Reflection for Friday, September 3, 1999: 22nd week in Ordinary Time.
No Thumbnail Available
O'Reilly, Daniel Patrick
Today’s Scriptures are kind of a mixed bag. Some revealing, some joyful, some reassuring and some confusing. I guess that’s life. I remember when it first dawned on me that one lifetime isn’t long enough to absorb all that the Bible has to offer. I found that idea a little depressing at first, but when I see how much the Bible can enrich one lifetime, I take heart. I usually tend to view Christ as entering the picture about 2000 years ago as the “image of the invisible God.” In Colossians, I’m reminded that Christ “is the beginning” and that “He is before all things.” All things, me included, were created by and for Him. He was, is and always will be.||The Psalm is one of my favorites. I love to sing. The Psalmist calls on us to come before the Lord with “joyful songs.” “Enter his gates with thanksgiving and his courts with praise.” “For the Lord is good and his love endures forever; his faithfulness continues through all generations.” What wonderful promises. It makes us want to “worship the Lord with gladness.”|The reading from the Gospel of Luke is very confusing for me. I love the first part. In it, the Pharisees are laying into Christ because their disciples fast and pray, but Christ’s disciples “go on eating and drinking.” Hey, praise God I’m a disciple of Christ. I love to eat. I believe chocolate and beer to be two of God’s greatest creations. I remember reading that Saint Ignatius of Loyola died of “imprudent mortification.” I looked that one up in my Funk and Wagnel and realized he had skipped one too many meals. That will not be my epitaph. Then Jesus goes on to tell the parable of new wine and old wine skins. I simply don’t understand. I’ve read it numerous times, puzzled over it and prayed about it. However, I’m encouraged by this thought. My youngest son is 11 months old. He loves to act like a big boy and play with his older brothers’ toys, but he often doesn’t understand them. I love to watch him puzzle over a toy. He looks at it from every angle, puts his fingers in nooks and crannies, holds it out asking for help and sometimes he even tastes the toy. When I watch him, I often catch myself grinning from ear to ear. I would like to think that God smiles at us as we struggle and puzzle over Scripture. I believe that free will is a gift from God. With that gift comes the responsibility to do our best to discover and do what is right in God’s eyes. My prayer today would be for persistence in my struggle to know and do God’s will.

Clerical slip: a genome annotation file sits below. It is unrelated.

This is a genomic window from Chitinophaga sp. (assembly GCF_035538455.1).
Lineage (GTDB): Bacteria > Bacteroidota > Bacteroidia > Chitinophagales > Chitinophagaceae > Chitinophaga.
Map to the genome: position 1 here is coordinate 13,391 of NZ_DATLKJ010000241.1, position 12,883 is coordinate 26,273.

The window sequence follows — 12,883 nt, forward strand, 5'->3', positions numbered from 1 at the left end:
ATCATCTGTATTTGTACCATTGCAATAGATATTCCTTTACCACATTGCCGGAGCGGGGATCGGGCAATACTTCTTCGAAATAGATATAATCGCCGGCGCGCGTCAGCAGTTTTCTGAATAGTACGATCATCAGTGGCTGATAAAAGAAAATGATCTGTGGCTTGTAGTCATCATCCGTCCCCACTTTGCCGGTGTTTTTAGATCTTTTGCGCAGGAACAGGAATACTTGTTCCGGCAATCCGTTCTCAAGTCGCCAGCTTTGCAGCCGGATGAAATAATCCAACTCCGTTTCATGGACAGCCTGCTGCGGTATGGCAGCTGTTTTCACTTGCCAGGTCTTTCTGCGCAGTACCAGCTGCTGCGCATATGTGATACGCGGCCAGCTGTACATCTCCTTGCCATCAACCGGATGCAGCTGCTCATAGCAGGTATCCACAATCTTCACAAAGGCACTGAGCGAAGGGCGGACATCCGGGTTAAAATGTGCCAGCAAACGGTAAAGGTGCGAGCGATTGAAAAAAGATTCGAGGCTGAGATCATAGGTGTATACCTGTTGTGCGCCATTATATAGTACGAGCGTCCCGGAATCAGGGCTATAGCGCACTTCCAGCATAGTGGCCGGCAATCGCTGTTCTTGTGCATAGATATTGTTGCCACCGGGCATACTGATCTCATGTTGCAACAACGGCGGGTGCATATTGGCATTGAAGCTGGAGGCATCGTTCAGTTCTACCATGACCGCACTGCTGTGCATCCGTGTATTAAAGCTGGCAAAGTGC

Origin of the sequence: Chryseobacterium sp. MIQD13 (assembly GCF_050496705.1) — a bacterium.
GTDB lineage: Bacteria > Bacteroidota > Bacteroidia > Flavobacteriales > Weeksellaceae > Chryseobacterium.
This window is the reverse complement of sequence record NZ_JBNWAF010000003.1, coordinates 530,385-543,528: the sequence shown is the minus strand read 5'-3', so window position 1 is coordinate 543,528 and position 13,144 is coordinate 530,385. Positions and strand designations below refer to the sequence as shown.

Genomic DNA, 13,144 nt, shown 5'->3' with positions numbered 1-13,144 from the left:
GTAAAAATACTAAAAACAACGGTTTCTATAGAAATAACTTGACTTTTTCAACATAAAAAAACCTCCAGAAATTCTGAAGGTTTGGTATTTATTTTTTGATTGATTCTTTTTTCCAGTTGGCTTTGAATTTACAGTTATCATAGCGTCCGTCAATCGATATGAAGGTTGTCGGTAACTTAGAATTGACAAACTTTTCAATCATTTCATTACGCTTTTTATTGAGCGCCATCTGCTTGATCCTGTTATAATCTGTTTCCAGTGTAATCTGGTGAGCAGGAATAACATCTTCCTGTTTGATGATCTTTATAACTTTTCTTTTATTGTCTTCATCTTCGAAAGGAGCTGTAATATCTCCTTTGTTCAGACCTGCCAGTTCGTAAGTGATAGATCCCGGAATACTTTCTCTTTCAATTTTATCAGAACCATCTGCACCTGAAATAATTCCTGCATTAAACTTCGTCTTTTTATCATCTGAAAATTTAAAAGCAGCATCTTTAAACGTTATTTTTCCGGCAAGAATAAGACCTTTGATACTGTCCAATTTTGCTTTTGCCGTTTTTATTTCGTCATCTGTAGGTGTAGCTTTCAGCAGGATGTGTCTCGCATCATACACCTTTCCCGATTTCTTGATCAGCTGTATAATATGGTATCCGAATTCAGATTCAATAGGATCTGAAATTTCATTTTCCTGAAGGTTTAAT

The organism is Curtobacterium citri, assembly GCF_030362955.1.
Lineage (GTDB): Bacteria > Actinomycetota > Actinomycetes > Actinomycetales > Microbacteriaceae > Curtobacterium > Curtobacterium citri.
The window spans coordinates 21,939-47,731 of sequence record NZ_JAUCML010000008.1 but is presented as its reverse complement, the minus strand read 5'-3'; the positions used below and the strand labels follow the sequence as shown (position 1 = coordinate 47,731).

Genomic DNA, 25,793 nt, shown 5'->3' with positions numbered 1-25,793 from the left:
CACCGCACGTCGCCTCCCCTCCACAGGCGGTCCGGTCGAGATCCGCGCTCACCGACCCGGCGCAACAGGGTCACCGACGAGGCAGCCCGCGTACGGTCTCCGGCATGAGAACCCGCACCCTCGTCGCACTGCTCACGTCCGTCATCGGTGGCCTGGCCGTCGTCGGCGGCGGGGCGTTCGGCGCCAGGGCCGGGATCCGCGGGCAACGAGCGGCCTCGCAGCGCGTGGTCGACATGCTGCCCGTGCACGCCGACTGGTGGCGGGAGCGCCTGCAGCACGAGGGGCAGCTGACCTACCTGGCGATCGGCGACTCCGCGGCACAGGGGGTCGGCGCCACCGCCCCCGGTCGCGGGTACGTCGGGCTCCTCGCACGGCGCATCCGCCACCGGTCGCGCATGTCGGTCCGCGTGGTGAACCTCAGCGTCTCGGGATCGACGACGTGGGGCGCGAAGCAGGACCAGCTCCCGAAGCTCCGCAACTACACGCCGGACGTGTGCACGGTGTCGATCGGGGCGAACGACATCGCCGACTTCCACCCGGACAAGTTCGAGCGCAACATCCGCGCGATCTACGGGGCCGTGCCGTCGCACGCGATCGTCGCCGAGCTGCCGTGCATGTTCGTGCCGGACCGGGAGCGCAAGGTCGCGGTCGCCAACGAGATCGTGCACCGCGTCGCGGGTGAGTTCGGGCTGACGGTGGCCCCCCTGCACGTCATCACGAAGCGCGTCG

University Ministry, Creighton University.
These reflections may not be sold or used commercially without permission. Personal or parish use is permitted.